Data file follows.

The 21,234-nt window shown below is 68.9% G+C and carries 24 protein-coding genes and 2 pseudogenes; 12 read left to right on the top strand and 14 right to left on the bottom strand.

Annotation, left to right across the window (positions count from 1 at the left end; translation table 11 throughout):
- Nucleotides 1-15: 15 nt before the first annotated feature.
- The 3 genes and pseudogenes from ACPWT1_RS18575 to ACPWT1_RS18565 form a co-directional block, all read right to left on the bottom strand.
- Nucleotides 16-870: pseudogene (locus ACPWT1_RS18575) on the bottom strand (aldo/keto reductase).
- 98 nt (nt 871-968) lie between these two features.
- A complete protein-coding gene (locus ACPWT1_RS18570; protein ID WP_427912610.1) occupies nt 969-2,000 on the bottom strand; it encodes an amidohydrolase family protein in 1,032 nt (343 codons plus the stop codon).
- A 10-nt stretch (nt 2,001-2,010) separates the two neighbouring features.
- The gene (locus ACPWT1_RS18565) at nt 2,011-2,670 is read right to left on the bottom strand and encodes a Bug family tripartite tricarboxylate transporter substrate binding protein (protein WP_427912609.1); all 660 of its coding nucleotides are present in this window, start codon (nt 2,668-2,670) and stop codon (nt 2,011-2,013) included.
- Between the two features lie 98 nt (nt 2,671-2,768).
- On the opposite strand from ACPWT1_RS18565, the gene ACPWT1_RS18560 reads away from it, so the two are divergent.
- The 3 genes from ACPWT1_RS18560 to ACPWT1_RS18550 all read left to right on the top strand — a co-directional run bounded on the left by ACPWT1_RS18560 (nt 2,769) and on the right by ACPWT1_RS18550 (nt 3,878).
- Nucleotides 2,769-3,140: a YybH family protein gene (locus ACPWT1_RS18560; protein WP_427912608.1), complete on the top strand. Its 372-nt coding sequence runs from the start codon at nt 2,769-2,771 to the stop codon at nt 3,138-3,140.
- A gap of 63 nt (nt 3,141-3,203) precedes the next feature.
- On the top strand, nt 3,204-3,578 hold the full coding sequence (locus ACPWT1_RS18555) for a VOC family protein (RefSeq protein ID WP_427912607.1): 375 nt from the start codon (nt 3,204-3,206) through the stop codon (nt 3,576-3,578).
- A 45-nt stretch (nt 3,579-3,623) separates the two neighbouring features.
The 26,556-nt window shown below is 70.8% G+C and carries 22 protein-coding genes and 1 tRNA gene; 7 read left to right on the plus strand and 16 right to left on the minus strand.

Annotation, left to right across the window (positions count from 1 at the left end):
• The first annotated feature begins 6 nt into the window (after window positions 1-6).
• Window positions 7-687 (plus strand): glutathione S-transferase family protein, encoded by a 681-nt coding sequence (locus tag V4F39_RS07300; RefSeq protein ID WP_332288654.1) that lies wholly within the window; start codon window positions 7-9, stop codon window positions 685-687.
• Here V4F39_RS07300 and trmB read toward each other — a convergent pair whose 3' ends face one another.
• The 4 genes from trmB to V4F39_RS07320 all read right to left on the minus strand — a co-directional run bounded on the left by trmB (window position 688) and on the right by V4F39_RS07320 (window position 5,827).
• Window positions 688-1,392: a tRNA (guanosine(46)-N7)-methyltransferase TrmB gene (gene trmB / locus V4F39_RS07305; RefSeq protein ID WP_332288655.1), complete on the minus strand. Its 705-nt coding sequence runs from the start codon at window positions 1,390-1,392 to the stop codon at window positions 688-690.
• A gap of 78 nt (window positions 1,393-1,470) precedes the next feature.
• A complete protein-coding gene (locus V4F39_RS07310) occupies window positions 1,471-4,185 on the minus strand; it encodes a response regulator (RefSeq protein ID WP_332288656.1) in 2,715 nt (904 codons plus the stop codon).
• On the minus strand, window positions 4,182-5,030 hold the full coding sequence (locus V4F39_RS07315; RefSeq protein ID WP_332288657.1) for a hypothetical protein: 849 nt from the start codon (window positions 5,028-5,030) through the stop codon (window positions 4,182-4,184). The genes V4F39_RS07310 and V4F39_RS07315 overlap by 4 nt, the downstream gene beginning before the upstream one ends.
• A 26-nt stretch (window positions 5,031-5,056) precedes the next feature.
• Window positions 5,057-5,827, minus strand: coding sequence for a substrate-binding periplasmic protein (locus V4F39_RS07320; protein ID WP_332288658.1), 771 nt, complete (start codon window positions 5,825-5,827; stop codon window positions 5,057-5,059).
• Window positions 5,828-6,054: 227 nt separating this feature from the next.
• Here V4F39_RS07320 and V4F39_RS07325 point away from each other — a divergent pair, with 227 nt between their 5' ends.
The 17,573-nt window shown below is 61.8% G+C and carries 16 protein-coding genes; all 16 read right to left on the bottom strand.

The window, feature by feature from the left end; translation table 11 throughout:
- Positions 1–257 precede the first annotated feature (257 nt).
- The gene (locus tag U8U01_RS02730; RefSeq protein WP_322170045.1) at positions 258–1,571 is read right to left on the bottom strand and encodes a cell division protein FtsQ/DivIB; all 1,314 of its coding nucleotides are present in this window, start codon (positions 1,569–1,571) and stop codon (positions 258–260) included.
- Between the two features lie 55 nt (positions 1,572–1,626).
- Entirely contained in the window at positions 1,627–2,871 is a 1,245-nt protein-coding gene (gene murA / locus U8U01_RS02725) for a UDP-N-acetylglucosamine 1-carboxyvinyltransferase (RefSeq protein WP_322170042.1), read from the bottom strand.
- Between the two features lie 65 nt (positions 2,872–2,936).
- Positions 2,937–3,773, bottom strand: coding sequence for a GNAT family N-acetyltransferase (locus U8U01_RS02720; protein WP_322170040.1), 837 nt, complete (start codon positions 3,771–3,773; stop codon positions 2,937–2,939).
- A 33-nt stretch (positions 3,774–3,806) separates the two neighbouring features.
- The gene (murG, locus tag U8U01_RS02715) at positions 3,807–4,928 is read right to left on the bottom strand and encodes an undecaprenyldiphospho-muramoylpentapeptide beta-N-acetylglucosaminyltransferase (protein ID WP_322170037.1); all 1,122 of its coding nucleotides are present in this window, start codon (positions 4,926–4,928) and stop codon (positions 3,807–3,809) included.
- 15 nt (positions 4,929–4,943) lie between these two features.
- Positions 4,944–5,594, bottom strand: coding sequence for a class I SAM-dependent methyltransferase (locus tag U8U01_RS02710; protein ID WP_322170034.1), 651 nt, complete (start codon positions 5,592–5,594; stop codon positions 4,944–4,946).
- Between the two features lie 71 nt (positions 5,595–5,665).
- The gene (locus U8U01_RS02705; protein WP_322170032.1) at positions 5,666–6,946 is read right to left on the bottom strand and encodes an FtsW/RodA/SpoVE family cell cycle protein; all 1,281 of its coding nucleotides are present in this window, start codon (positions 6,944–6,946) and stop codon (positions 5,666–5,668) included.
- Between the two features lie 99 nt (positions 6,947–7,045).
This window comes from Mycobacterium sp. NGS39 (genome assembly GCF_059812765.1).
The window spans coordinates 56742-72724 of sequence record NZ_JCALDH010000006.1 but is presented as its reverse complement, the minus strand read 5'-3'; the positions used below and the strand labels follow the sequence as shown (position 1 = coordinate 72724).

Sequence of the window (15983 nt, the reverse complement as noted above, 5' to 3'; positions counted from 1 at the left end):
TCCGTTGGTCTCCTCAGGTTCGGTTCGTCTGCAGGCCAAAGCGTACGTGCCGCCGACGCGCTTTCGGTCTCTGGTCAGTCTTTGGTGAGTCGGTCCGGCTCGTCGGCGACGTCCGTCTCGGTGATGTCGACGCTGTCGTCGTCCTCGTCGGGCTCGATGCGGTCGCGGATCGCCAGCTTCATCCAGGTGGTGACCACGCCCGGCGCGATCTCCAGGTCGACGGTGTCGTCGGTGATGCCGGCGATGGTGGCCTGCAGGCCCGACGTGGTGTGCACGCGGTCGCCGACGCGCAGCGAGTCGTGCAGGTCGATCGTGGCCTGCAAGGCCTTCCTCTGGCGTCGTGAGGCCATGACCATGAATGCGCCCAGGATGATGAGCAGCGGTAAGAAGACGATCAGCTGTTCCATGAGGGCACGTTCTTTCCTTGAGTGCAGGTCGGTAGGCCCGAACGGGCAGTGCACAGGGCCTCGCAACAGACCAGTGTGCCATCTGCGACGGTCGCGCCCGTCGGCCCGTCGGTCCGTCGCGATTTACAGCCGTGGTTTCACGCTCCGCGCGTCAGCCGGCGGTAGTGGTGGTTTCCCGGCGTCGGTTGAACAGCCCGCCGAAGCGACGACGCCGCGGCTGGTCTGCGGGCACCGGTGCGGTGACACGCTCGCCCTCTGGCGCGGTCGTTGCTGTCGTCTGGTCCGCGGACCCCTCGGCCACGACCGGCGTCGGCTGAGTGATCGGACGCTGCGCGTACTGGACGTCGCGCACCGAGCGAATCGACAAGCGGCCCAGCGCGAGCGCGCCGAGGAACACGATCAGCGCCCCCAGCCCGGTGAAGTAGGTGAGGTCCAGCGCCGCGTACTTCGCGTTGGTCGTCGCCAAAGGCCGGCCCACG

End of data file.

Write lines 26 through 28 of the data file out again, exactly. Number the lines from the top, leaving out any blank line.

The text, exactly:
• On the minus strand, window positions 4,182-5,030 hold the full coding sequence (locus V4F39_RS07315; RefSeq protein ID WP_332288657.1) for a hypothetical protein: 849 nt from the start codon (window positions 5,028-5,030) through the stop codon (window positions 4,182-4,184). The genes V4F39_RS07310 and V4F39_RS07315 overlap by 4 nt, the downstream gene beginning before the upstream one ends.
• A 26-nt stretch (window positions 5,031-5,056) precedes the next feature.
• Window positions 5,057-5,827, minus strand: coding sequence for a substrate-binding periplasmic protein (locus V4F39_RS07320; protein ID WP_332288658.1), 771 nt, complete (start codon window positions 5,825-5,827; stop codon window positions 5,057-5,059).